[14] United States House of Representatives Committee on Government Reform Minority Staff Special Investigation Division: The Content of Federally Funded Abstinence Only Education Programs 7-12 (December 2004). The study was conducted at the request of Rep. Henry A. Waxman.
[15] Scott H. Frank, MD, MS, Director, Division of Public Health Department of Epidemiology and Biostatistics Department of Family Medicine Division of Adolescent Health Case Western Reserve University School of Medicine: Report on Abstinence-Only-Until-Marriage Programs in Ohio (June 2005), 13-14, 15, 18-19.
[16] 2002 National Survey of Family Growth.
[17] American Public Health Association, Policy Statement: Support for Sexual Health and Rights in the United States and Abroad, available at http://www.apha.org/legislative/policy/2003/2003-014.pdf.
[18] American Academy of Pediatrics, Policy Statement: Sexuality Education for Children and Adolescents, available at http://aappolicy.aappublications.org/cgi/content/full/pediatrics%3b108/2/498 (reaffirmed May 1, 2005).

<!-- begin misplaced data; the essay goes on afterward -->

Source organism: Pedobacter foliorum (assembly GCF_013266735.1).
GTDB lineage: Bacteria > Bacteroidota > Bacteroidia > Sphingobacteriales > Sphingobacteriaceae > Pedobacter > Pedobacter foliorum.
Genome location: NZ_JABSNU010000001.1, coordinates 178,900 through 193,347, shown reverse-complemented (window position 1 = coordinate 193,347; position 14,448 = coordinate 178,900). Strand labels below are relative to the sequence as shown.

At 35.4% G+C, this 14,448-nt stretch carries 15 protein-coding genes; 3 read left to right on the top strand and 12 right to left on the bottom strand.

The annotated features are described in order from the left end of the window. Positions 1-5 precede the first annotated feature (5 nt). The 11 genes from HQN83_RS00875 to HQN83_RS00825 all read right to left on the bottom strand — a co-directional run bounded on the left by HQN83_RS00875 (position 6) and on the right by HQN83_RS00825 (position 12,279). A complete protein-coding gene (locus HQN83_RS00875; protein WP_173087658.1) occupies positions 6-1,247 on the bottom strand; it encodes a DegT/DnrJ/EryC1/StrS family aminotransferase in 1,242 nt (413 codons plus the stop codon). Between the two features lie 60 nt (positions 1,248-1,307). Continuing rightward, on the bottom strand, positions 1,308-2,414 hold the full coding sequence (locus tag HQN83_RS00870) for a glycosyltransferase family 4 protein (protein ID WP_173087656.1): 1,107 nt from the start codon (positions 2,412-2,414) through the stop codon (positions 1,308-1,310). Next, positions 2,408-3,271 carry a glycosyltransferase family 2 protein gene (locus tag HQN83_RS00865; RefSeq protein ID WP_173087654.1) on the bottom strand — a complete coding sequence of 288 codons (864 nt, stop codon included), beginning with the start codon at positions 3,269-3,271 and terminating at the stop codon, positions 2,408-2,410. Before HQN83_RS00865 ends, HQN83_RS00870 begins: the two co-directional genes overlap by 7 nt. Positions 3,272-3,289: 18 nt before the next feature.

[19] National Campaign to Prevent Teen Pregnancy, Press Release: Content of Some Abstinence Only Programs Criticized, available at http://www.teenpregnancy.org/about/announcements/pr/2004/Abstinence%20Programs%202004.pdf
 [20] 42 U.S.C. § 710 (b)(2)(D).
[21] Scott H. Frank, MD, MS, Director, Division of Public Health Department of Epidemiology and Biostatistics Department of Family Medicine Division of Adolescent Health Case Western Reserve University School of Medicine: Report on Abstinence-Only-Until-Marriage Programs in Ohio (June 2005), 21.
[22] Martha E. Kempner, Sexuality Information and Education Council of the United States, Toward a Sexually Healthy America: Abstinence-Only-Until Marriage Programs that Try to Keep Our Youth ""Scared Chaste"" 46-47 (2001).
[23] James R. Coughlin, Facing Reality, Parent Teacher Guide 19 (rev. ed. 1998).
[24] Lemon v. Kurtzman, 403 U.S. 602, 625 (1971).
[25] Bowen v. Kendrick, 487 U.S. 589, 622-23 (1988) (O'Connor, J. concurring).